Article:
NAVAL BASE SAN DIEGO — Advanced simulation technology such as laser “weapons” add realism to training exercises, but there may be too few of them floating around the Navy.
Capt. Winton Smith, the commanding officer of Naval Base San Diego, saw the Multiple Integrated Laser Engagement System incorporated into the Citadel Protect training exercise for the first time on Aug. 28 and 29.
“I’m very excited about it,” Smith said. “I’d love to see this region equipped with it.”
Smith suggested that the large number of military installations in the area could benefit from the system, which uses laser “bullets” and trainee-worn receivers to track shots fired and assess accuracy. He envisioned a future where the expensive MILES gear could even be rotated among service members in the area and adapted for different training exercises.
The laser technology was coupled with blanks fired during the exercise, and Smith called the scenario — a vehicle-borne improvised explosive device exploding at a pier, coupled with a lone gunman wreaking havoc — a way to acclimate the senses and stress trainees.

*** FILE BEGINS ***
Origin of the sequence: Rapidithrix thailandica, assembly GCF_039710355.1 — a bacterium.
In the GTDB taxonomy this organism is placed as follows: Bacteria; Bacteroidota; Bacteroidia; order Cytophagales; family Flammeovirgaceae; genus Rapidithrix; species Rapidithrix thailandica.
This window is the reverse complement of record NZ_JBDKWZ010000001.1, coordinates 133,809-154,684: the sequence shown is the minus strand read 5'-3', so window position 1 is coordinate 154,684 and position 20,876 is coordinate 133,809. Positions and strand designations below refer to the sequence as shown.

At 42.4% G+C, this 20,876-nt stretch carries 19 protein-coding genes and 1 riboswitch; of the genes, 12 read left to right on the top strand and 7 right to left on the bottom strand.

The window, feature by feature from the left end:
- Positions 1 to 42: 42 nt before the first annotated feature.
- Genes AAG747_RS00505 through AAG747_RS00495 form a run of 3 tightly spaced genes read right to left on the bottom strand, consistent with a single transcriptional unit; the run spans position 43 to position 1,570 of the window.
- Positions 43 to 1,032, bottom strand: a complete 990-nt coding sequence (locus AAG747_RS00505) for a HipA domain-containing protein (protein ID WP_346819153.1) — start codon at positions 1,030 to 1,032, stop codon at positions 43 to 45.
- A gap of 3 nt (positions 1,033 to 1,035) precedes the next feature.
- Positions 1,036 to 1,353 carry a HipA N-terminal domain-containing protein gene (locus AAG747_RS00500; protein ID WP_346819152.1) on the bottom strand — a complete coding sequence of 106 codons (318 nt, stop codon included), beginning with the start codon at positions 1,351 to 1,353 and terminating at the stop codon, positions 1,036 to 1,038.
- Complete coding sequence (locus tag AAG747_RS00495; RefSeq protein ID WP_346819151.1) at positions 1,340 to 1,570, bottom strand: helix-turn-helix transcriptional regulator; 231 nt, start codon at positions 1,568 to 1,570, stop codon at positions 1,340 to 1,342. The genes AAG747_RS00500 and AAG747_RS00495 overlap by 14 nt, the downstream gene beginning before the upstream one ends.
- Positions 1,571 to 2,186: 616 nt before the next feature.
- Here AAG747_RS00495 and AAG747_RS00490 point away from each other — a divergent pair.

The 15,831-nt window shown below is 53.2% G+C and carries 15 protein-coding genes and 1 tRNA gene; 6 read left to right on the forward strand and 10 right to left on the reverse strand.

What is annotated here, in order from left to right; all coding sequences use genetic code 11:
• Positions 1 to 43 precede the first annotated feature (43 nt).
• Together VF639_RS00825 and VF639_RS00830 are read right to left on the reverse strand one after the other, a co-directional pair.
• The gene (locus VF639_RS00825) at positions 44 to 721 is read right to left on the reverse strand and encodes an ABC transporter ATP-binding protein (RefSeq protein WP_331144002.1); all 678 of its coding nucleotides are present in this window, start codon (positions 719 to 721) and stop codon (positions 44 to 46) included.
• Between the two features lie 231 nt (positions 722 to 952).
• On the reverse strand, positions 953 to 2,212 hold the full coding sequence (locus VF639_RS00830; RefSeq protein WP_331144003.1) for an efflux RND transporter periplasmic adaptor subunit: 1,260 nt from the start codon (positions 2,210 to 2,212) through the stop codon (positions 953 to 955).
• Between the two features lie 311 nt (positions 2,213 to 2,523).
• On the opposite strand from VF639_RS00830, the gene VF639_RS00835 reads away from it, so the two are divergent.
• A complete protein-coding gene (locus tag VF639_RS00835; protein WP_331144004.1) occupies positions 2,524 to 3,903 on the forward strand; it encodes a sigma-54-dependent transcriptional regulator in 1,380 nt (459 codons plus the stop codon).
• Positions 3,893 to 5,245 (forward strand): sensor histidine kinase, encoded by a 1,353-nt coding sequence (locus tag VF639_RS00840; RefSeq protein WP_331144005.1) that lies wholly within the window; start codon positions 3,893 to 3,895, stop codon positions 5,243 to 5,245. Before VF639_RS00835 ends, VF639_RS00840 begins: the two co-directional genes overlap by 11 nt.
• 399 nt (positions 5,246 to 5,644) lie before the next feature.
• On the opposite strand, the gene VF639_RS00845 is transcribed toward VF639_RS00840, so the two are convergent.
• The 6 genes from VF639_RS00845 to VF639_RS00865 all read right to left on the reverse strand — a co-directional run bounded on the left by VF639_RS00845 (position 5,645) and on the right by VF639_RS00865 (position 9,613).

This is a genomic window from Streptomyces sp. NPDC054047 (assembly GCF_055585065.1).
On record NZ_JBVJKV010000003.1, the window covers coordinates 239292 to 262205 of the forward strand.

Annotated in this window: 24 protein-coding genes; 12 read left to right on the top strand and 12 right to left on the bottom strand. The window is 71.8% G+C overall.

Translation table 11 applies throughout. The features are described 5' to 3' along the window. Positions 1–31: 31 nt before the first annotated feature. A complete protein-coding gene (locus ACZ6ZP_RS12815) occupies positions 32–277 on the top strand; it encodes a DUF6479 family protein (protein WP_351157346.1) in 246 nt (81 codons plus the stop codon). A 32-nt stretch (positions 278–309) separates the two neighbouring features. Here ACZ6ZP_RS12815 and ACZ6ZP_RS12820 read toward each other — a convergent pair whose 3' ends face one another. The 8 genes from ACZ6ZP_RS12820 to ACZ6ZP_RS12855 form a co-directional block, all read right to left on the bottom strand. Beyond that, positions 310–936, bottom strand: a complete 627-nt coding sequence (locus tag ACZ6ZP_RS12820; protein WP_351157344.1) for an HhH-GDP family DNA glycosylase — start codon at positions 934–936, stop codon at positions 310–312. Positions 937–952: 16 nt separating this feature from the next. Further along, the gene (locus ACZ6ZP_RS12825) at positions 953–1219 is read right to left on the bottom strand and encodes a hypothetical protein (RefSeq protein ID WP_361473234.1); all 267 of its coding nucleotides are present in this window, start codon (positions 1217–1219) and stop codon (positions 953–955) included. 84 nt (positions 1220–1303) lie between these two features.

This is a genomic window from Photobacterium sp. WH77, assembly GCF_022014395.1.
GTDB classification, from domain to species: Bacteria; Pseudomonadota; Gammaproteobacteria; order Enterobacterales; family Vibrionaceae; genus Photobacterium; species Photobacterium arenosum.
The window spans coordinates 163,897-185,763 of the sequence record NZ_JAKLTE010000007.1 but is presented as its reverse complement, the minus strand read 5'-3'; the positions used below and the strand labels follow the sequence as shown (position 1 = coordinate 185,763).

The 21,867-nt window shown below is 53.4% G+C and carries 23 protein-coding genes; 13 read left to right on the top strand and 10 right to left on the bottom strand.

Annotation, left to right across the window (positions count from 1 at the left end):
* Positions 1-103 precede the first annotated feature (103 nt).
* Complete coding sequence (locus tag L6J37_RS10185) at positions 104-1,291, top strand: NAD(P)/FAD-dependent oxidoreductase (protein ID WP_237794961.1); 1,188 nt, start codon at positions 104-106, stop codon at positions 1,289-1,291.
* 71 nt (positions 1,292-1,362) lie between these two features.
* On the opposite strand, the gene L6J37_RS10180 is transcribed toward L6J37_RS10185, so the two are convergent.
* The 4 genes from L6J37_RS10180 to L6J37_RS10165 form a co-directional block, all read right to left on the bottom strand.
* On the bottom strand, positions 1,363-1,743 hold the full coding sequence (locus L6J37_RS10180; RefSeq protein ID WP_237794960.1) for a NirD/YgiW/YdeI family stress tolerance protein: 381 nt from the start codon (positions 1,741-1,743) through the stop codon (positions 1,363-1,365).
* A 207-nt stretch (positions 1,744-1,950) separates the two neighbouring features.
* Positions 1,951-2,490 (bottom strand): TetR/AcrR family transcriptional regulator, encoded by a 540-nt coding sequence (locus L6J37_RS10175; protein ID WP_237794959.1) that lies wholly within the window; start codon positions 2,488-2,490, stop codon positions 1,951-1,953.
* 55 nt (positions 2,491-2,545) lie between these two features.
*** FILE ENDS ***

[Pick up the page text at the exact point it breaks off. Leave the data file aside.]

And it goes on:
“These are the things we need to expose the watch standers to,” he said. The goal of the exercise was to create a “seamless defense,” eliminating any potential gaps in security or response coverage between ships and shore.
Smith said that, whether or not sequestration takes effect in the coming months, it was unlikely the Navy would receive all of the funding it would like to conduct training.
It’s going to get tighter and tighter,” Smith said of budgets for training and simulation.
However, exercises such as Citadel Protect enable multiple groups to train, including those aboard ships, on the base, and in police and federal firefighting units. Parts of the exercise included responding to the IED, neutralizing the shooter and securing the area, and providing medical evaluation and treatment for wounded individuals.